In a real estate market that is always changing, where do you find the best deals? With today’s digital connectivity and social influencer trends, it may seem that online is the place to begin. A quick search could lead to web listings or services which depict a few properties in your area.
However, in my experience, I’ve found that in the commercial real estate world, many options are not readily in the public eye. In addition, finding a great investment property typically involves several viewings (or more!). If you only tour one place, you won’t have others that can be used for comparison. Seeing only a limited number of properties could lead to risks such as overpaying or missing details in a building which set it apart from the competition.
When new investors ask me for advice on sourcing deals, I always share that it truly is a numbers game. In my experience as an investor, I’ve sometimes looked at dozens—or even hundreds—of opportunities before buying one. Following this process means you need to have a great pipeline in place. If you have a system, you’ll be able to monitor deals over time and spot the gems. Let’s break down this approach into steps you can follow as you build your own real estate portfolio.
Step 1: Establish a pipeline tracker
You’ll want a place where you can store information about properties. You might start this in Excel or another database system. For each possibility, include the address of the place, a link to the property, contact information for the listing broker or owner, and the deal metrics. Add in details that allow you to quickly analyze and decide if a property is within your range.
Step 2: Check publicly available options
Look for online listing sites—you’ll find places like Co-Star, LoopNet, and many others that typically post what brokers send them. Keep in mind that what you view are the opportunities brokers decide to publicly share with the masses. The best deals might not be readily available to wide audiences—and you won’t be able to catch a glimpse of the opportunities that are off market on these sites.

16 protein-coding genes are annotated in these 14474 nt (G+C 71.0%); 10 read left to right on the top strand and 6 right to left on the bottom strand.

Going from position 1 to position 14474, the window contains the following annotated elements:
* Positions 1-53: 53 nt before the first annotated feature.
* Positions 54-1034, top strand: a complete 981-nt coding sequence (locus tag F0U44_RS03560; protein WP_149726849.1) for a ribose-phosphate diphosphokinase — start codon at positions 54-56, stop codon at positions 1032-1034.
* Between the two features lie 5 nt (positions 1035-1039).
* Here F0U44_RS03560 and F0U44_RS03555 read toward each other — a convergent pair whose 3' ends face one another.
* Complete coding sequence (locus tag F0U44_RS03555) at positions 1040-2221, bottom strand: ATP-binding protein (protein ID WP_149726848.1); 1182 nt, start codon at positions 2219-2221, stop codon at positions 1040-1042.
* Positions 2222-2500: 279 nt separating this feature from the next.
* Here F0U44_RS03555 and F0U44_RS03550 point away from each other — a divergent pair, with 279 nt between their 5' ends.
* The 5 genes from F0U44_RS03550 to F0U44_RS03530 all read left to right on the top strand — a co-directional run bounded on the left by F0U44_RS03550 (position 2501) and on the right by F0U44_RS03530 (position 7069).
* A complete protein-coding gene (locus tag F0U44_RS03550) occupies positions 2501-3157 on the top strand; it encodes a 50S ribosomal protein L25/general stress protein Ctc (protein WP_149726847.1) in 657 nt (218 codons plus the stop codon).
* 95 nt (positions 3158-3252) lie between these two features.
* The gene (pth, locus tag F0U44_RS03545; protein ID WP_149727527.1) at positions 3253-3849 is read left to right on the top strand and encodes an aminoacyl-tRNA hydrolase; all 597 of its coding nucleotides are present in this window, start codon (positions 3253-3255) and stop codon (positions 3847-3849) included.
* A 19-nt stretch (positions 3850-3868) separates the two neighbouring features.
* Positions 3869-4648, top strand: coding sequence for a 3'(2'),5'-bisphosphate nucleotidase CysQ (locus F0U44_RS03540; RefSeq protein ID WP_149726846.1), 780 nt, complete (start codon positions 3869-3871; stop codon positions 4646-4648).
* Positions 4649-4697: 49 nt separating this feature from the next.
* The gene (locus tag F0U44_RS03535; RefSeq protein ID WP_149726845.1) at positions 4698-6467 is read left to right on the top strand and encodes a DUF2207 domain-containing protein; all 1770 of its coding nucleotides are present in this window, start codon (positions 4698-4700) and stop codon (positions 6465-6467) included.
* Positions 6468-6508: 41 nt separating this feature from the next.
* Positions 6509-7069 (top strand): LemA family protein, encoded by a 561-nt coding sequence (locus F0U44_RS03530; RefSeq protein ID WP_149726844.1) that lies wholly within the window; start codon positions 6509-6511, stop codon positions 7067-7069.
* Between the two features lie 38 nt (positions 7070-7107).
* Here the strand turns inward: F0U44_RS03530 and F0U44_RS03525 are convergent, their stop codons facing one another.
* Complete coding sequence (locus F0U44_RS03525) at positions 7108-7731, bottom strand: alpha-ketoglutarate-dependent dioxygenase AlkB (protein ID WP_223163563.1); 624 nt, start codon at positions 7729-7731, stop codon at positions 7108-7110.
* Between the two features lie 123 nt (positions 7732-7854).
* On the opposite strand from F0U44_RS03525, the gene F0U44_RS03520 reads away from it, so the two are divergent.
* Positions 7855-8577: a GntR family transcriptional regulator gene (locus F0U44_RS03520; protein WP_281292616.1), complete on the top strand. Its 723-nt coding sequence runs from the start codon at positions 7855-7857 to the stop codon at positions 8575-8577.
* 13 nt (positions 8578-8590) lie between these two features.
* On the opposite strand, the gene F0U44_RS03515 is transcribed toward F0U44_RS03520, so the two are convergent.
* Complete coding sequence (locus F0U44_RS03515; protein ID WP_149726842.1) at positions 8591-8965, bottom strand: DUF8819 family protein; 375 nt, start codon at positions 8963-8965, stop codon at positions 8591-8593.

You can also search broker websites; start by identifying who the most active investment sales brokers are in your area. In some secondary and tertiary markets, you may find that brokers act as generalists. For instance, a sales broker might also offer services as a leasing broker. Add whatever you find in these places to your pipeline tracker.
Step 3: Build relationships with brokers
After you find the names of the active brokers in your area, call them up. Ask to meet and get to know them, and share any information with them that could be helpful. As you build a relationship, they may tell you what they have in their own pipeline (keep in mind that forming these connections could take time, especially if you are a new investor, but they are worthwhile in the long-term!)
Step 4: Canvas the area
There’s really no substitute for getting out and walking around a neighborhood or driving through a sector you are considering. I recently carried out an online search for retail properties in Connecticut, and only found a couple that were publicly listed. When I drove through the area, I discovered multiple retail properties with “for sale” signs in front of them. I also spotted some interesting places with potential that were offered for lease and had vacancies. All of these could be entered into my pipeline as potential targets.
Step 5: Identify vacant or mismanaged properties
Here’s another time when you’ll want to do some research and then make a call. If you see a property that’s sitting and seems inactive, find out why. Check data providers like Reonomy to get information about the property and owner. Then reach out to the owner and ask if they have plans for the place.
Once you’ve carried out these initial steps, you’ll have the beginnings of a pipeline you can use as a resource. Remember that the most important part of finding a great deal lies in the follow through. Sometimes the best opportunities are those that have been sitting on the market—or off the market!—for months. If you circle back to them, you may discover that the seller’s motivation has changed (especially in this market). They might lower their price or be willing to change their terms. You could then move forward and acquire an incredible property. Over time, the pipeline can become an invaluable tool to help you build your portfolio and realize your investing goals.